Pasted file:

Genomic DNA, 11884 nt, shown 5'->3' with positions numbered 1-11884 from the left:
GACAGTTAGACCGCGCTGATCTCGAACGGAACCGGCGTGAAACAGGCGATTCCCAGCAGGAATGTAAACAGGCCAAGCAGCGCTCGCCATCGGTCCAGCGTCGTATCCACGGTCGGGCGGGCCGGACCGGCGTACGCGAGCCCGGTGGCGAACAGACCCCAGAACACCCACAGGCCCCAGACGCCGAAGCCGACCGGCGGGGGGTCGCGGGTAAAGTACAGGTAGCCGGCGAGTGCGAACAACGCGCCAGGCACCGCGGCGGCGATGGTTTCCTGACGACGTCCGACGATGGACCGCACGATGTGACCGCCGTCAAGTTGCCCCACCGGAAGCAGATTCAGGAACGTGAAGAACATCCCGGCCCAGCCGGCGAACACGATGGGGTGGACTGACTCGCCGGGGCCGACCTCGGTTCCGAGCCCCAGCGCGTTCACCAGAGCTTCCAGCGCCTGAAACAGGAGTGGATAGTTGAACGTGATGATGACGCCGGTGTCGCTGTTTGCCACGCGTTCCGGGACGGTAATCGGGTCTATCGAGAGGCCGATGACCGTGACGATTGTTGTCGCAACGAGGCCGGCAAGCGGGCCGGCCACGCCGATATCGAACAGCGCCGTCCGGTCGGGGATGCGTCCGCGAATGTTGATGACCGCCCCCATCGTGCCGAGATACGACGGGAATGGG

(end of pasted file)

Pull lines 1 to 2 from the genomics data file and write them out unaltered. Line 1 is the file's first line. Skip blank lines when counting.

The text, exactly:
Genomic DNA, 11884 nt, shown 5'->3' with positions numbered 1-11884 from the left:
GACAGTTAGACCGCGCTGATCTCGAACGGAACCGGCGTGAAACAGGCGATTCCCAGCAGGAATGTAAACAGGCCAAGCAGCGCTCGCCATCGGTCCAGCGTCGTATCCACGGTCGGGCGGGCCGGACCGGCGTACGCGAGCCCGGTGGCGAACAGACCCCAGAACACCCACAGGCCCCAGACGCCGAAGCCGACCGGCGGGGGGTCGCGGGTAAAGTACAGGTAGCCGGCGAGTGCGAACAACGCGCCAGGCACCGCGGCGGCGATGGTTTCCTGACGACGTCCGACGATGGACCGCACGATGTGACCGCCGTCAAGTTGCCCCACCGGAAGCAGATTCAGGAACGTGAAGAACATCCCGGCCCAGCCGGCGAACACGATGGGGTGGACTGACTCGCCGGGGCCGACCTCGGTTCCGAGCCCCAGCGCGTTCACCAGAGCTTCCAGCGCCTGAAACAGGAGTGGATAGTTGAACGTGATGATGACGCCGGTGTCGCTGTTTGCCACGCGTTCCGGGACGGTAATCGGGTCTATCGAGAGGCCGATGACCGTGACGATTGTTGTCGCAACGAGGCCGGCAAGCGGGCCGGCCACGCCGATATCGAACAGCGCCGTCCGGTCGGGGATGCGTCCGCGAATGTTGATGACCGCCCCCATCGTGCCGAGATACGACGGGAATGGG